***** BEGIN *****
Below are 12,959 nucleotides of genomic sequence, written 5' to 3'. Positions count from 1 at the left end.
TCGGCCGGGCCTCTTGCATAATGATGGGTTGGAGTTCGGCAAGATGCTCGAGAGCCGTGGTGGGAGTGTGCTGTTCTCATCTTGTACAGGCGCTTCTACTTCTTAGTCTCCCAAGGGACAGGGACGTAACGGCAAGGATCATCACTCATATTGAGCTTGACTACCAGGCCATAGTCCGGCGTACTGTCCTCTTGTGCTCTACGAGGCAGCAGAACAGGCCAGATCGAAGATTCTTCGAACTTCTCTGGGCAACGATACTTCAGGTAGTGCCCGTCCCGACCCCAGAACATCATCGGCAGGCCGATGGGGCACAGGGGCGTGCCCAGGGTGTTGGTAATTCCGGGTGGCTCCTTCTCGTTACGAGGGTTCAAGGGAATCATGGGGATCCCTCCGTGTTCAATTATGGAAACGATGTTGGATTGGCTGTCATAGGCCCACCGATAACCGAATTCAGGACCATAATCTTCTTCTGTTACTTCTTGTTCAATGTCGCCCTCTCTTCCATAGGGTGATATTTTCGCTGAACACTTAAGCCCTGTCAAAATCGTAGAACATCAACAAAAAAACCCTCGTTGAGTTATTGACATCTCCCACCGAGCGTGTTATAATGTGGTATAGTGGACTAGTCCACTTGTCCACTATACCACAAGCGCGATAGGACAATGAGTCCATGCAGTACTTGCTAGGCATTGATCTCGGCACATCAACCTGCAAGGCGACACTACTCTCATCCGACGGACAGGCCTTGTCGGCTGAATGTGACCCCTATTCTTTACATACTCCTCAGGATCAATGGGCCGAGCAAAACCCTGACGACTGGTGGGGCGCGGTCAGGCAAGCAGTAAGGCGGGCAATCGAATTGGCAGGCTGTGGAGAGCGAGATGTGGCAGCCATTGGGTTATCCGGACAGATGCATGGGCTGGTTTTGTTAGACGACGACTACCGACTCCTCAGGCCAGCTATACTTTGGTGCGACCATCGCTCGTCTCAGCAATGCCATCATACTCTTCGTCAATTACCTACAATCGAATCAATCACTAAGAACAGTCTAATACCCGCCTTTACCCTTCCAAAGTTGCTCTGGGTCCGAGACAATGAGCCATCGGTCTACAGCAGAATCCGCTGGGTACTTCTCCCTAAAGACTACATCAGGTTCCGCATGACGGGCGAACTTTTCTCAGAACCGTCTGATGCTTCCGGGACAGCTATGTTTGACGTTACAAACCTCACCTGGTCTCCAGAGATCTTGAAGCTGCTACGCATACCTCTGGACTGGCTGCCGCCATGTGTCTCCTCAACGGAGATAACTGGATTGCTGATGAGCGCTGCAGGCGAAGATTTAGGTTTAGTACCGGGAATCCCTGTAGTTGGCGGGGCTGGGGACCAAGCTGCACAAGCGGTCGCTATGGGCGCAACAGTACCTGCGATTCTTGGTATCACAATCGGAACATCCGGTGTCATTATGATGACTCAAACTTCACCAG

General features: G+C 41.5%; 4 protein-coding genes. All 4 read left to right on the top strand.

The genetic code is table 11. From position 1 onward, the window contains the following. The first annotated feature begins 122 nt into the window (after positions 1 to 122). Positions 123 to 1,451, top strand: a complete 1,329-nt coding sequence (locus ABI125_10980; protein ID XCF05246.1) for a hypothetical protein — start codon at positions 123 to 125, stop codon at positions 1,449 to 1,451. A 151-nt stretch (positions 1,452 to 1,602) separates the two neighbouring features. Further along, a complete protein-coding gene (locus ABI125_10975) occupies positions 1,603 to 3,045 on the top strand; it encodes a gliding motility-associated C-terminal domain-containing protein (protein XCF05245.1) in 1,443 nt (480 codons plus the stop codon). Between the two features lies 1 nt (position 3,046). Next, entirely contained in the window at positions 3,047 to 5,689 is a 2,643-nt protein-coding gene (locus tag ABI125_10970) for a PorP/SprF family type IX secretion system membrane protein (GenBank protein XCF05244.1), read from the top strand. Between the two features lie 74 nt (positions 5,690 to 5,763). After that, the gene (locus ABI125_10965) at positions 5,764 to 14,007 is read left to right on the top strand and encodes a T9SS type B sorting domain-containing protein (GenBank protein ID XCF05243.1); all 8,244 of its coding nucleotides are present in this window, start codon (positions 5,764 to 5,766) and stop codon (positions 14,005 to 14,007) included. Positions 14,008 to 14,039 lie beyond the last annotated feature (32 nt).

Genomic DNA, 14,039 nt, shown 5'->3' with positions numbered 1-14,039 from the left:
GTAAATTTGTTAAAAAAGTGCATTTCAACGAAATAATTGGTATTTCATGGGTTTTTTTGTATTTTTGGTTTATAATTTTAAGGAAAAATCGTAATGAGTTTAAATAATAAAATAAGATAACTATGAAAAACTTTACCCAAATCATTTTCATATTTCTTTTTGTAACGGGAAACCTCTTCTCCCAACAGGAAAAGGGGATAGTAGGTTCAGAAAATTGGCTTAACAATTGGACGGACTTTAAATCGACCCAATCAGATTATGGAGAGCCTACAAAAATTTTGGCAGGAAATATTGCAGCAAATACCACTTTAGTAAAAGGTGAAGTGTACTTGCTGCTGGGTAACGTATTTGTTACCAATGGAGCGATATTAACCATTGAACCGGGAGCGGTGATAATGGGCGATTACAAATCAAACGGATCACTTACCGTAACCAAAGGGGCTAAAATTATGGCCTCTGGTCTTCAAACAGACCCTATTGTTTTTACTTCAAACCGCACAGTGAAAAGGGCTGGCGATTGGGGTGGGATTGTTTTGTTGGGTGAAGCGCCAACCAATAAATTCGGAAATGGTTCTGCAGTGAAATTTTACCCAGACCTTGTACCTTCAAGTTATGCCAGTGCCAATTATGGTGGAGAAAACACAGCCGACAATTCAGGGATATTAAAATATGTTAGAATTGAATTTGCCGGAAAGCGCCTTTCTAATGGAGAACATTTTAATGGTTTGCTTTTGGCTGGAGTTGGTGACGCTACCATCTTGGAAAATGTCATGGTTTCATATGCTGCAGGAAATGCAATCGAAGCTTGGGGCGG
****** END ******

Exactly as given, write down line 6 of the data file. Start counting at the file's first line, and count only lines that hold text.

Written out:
GTAAATTTGTTAAAAAAGTGCATTTCAACGAAATAATTGGTATTTCATGGGTTTTTTTGTATTTTTGGTTTATAATTTTAAGGAAAAATCGTAATGAGTTTAAATAATAAAATAAGATAACTATGAAAAACTTTACCCAAATCATTTTCATATTTCTTTTTGTAACGGGAAACCTCTTCTCCCAACAGGAAAAGGGGATAGTAGGTTCAGAAAATTGGCTTAACAATTGGACGGACTTTAAATCGACCCAATCAGATTATGGAGAGCCTACAAAAATTTTGGCAGGAAATATTGCAGCAAATACCACTTTAGTAAAAGGTGAAGTGTACTTGCTGCTGGGTAACGTATTTGTTACCAATGGAGCGATATTAACCATTGAACCGGGAGCGGTGATAATGGGCGATTACAAATCAAACGGATCACTTACCGTAACCAAAGGGGCTAAAATTATGGCCTCTGGTCTTCAAACAGACCCTATTGTTTTTACTTCAAACCGCACAGTGAAAAGGGCTGGCGATTGGGGTGGGATTGTTTTGTTGGGTGAAGCGCCAACCAATAAATTCGGAAATGGTTCTGCAGTGAAATTTTACCCAGACCTTGTACCTTCAAGTTATGCCAGTGCCAATTATGGTGGAGAAAACACAGCCGACAATTCAGGGATATTAAAATATGTTAGAATTGAATTTGCCGGAAAGCGCCTTTCTAATGGAGAACATTTTAATGGTTTGCTTTTGGCTGGAGTTGGTGACGCTACCATCTTGGAAAATGTCATGGTTTCATATGCTGCAGGAAATGCAATCGAAGCTTGGGGCGG